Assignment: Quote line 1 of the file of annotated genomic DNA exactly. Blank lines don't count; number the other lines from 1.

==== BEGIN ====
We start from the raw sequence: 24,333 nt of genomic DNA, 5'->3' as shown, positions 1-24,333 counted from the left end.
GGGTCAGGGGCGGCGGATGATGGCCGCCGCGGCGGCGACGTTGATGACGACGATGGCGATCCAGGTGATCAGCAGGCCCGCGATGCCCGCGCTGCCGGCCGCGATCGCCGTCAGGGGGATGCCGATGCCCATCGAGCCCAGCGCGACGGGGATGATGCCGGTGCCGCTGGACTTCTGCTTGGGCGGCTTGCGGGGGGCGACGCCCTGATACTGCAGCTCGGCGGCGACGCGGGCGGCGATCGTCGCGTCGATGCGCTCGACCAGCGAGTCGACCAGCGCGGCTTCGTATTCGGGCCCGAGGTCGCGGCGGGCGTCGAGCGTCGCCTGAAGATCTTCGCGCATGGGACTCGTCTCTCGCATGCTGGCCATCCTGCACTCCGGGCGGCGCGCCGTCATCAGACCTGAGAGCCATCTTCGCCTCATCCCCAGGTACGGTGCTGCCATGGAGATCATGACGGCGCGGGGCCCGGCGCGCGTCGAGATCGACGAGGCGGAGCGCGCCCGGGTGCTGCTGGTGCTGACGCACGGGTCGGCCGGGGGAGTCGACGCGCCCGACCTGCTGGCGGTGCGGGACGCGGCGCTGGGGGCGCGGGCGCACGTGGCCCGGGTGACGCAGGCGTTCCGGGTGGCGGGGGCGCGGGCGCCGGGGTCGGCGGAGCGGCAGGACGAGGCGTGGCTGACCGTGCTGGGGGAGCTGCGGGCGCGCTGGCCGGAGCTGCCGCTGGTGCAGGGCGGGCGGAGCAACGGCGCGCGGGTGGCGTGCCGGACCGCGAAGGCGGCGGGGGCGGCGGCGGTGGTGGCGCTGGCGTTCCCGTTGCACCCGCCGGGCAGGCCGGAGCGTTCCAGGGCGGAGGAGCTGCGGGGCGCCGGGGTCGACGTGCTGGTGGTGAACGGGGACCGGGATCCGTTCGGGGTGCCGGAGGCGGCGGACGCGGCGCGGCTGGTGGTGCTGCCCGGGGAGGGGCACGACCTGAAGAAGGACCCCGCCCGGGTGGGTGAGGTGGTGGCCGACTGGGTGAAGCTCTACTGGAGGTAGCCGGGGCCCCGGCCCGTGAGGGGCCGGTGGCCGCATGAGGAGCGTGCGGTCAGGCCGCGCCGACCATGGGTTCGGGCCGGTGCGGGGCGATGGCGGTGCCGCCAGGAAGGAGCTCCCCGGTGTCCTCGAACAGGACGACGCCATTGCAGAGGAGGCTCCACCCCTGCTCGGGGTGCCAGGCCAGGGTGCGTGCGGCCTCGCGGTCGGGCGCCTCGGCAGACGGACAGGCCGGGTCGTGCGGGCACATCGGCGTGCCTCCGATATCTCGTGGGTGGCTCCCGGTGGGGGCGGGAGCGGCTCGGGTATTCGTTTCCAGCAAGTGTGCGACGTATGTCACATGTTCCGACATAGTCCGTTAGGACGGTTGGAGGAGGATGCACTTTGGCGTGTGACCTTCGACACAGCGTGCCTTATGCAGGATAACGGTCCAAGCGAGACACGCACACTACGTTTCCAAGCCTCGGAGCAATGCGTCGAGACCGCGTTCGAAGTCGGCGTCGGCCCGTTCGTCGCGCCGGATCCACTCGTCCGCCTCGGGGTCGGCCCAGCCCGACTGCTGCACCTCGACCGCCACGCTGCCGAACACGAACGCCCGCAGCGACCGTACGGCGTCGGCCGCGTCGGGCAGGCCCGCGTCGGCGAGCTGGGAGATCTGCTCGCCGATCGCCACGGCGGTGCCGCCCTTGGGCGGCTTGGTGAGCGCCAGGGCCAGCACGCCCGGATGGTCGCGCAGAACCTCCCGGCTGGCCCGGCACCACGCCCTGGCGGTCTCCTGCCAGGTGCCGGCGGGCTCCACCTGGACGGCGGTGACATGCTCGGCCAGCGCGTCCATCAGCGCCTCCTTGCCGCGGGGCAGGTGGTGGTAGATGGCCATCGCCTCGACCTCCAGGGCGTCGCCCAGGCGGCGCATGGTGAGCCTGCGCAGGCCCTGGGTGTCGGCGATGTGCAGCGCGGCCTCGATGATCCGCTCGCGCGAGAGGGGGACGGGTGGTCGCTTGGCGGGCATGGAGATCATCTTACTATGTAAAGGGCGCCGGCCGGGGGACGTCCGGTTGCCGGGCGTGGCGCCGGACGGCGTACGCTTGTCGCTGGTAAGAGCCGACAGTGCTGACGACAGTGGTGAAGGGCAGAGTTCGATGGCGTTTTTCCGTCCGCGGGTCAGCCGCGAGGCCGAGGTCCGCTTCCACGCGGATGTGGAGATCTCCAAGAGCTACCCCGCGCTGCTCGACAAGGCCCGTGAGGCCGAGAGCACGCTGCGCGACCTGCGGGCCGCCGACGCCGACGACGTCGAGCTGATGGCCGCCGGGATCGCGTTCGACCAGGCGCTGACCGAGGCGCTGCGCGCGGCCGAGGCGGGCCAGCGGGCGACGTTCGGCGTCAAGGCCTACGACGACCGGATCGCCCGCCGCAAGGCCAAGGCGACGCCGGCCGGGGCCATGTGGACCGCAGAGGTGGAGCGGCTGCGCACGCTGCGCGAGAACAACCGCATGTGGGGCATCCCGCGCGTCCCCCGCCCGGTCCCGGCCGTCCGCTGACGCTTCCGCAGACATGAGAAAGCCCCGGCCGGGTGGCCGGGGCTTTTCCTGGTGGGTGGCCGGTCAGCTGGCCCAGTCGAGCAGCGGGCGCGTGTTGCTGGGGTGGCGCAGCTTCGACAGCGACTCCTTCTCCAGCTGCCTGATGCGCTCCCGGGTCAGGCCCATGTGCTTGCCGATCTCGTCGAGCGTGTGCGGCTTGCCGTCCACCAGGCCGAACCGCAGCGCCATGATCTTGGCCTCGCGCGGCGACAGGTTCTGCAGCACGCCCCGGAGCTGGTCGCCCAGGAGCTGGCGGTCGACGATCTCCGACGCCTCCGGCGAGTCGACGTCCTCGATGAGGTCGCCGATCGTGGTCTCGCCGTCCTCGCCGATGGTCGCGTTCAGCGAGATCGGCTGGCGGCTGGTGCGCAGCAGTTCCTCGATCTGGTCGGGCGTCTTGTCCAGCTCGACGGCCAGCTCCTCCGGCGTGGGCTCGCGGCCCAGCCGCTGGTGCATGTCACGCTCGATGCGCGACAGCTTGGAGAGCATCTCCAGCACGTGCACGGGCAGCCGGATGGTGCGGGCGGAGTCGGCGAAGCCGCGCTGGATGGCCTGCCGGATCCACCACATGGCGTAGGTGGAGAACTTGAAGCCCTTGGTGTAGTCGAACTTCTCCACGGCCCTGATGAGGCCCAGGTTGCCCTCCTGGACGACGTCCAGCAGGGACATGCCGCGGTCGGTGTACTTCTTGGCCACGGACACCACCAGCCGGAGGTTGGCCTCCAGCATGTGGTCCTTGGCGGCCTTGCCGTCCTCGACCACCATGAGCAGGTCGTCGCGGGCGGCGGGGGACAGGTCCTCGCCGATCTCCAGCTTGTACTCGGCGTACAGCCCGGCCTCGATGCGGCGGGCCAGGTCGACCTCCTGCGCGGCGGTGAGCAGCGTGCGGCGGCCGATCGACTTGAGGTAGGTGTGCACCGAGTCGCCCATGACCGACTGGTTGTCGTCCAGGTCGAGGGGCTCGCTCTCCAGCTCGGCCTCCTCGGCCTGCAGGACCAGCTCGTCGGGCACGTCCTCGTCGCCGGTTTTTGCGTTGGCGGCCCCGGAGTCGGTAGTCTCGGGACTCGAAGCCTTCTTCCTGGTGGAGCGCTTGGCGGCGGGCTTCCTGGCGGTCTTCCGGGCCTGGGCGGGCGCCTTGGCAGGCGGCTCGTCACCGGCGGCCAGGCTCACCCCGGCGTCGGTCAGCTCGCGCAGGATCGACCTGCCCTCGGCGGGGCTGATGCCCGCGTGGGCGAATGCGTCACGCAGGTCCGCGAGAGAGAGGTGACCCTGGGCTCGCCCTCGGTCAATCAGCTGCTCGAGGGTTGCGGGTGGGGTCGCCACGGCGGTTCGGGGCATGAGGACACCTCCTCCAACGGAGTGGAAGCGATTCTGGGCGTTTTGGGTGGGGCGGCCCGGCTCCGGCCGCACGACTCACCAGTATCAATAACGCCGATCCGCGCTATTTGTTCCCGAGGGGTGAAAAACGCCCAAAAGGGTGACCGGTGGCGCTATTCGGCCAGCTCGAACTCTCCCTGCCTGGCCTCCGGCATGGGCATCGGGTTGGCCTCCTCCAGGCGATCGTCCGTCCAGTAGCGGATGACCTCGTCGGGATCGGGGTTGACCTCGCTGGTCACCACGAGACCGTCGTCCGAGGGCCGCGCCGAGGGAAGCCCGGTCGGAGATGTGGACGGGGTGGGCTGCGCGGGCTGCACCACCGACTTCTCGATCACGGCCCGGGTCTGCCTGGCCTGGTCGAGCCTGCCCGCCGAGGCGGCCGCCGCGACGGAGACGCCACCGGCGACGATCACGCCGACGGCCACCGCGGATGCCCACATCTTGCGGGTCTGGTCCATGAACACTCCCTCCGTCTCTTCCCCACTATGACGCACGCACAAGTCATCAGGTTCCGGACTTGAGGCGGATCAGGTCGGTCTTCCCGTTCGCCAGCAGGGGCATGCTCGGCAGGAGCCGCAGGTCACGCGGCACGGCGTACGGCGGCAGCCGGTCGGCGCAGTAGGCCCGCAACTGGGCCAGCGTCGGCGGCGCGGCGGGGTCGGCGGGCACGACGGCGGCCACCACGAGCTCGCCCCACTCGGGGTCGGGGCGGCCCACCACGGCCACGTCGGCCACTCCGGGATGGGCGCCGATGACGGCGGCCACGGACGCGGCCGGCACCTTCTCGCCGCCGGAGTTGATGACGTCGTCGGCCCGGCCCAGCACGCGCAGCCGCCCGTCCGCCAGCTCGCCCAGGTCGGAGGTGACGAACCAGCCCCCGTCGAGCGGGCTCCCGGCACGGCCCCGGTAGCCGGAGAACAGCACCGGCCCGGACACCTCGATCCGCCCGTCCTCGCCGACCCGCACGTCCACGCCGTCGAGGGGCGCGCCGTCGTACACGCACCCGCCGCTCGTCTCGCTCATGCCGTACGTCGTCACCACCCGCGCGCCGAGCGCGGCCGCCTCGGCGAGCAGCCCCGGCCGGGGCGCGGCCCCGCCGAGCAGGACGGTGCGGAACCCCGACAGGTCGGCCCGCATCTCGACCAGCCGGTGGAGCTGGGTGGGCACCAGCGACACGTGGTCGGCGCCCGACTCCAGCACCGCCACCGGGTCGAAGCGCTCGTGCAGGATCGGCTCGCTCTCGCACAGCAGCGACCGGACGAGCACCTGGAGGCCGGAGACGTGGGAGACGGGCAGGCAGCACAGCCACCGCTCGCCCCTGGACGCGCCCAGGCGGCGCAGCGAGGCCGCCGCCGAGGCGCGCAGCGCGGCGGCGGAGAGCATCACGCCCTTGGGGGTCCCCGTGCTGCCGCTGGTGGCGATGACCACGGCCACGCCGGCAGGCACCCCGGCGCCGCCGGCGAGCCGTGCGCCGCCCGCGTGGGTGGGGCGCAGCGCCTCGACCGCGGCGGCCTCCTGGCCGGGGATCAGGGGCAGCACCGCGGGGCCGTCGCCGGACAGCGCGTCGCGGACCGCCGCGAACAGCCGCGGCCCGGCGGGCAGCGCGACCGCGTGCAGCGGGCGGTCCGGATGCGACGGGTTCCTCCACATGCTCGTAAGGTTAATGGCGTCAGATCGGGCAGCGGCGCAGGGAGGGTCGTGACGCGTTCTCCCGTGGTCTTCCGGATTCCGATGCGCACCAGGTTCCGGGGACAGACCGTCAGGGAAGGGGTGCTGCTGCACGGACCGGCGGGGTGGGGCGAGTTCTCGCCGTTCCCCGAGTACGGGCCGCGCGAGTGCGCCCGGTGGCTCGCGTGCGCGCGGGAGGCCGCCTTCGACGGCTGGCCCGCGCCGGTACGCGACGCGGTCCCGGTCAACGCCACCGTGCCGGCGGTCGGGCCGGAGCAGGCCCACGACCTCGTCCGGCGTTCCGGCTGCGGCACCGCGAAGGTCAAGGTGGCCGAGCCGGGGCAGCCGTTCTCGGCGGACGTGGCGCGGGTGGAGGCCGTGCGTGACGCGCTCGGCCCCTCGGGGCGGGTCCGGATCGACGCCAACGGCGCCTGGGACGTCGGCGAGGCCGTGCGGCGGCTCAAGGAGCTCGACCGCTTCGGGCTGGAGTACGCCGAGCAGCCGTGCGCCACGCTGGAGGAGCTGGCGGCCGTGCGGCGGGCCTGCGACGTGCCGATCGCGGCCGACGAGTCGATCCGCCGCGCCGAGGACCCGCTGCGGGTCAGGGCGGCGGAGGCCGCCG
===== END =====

We start from the raw sequence: 24,333 nt of genomic DNA, 5'->3' as shown, positions 1-24,333 counted from the left end.